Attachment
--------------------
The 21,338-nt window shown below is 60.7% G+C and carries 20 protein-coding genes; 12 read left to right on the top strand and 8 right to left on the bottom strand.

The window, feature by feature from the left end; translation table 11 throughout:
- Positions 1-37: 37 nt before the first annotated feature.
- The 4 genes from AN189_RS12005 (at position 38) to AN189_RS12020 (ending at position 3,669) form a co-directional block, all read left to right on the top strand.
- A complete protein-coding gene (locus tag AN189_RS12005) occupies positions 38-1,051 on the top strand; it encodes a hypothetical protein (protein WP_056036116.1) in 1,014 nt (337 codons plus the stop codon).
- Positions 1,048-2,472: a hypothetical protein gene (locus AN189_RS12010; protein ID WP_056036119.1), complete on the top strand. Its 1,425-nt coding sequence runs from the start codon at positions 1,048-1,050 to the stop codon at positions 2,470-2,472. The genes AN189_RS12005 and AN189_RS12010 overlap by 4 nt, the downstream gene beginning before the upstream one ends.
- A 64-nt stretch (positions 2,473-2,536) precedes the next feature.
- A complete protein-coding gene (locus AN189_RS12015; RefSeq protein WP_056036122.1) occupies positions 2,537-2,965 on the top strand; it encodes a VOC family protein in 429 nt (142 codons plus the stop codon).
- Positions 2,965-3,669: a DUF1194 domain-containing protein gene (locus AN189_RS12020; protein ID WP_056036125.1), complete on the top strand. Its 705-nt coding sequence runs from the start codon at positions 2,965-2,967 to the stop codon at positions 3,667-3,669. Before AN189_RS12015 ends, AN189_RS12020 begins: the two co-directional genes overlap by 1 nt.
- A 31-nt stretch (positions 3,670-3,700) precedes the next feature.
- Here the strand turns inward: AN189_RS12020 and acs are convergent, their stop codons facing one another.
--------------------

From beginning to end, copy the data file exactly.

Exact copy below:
The 21,338-nt window shown below is 60.7% G+C and carries 20 protein-coding genes; 12 read left to right on the top strand and 8 right to left on the bottom strand.

The window, feature by feature from the left end; translation table 11 throughout:
- Positions 1-37: 37 nt before the first annotated feature.
- The 4 genes from AN189_RS12005 (at position 38) to AN189_RS12020 (ending at position 3,669) form a co-directional block, all read left to right on the top strand.
- A complete protein-coding gene (locus tag AN189_RS12005) occupies positions 38-1,051 on the top strand; it encodes a hypothetical protein (protein WP_056036116.1) in 1,014 nt (337 codons plus the stop codon).
- Positions 1,048-2,472: a hypothetical protein gene (locus AN189_RS12010; protein ID WP_056036119.1), complete on the top strand. Its 1,425-nt coding sequence runs from the start codon at positions 1,048-1,050 to the stop codon at positions 2,470-2,472. The genes AN189_RS12005 and AN189_RS12010 overlap by 4 nt, the downstream gene beginning before the upstream one ends.
- A 64-nt stretch (positions 2,473-2,536) precedes the next feature.
- A complete protein-coding gene (locus AN189_RS12015; RefSeq protein WP_056036122.1) occupies positions 2,537-2,965 on the top strand; it encodes a VOC family protein in 429 nt (142 codons plus the stop codon).
- Positions 2,965-3,669: a DUF1194 domain-containing protein gene (locus AN189_RS12020; protein ID WP_056036125.1), complete on the top strand. Its 705-nt coding sequence runs from the start codon at positions 2,965-2,967 to the stop codon at positions 3,667-3,669. Before AN189_RS12015 ends, AN189_RS12020 begins: the two co-directional genes overlap by 1 nt.
- A 31-nt stretch (positions 3,670-3,700) precedes the next feature.
- Here the strand turns inward: AN189_RS12020 and acs are convergent, their stop codons facing one another.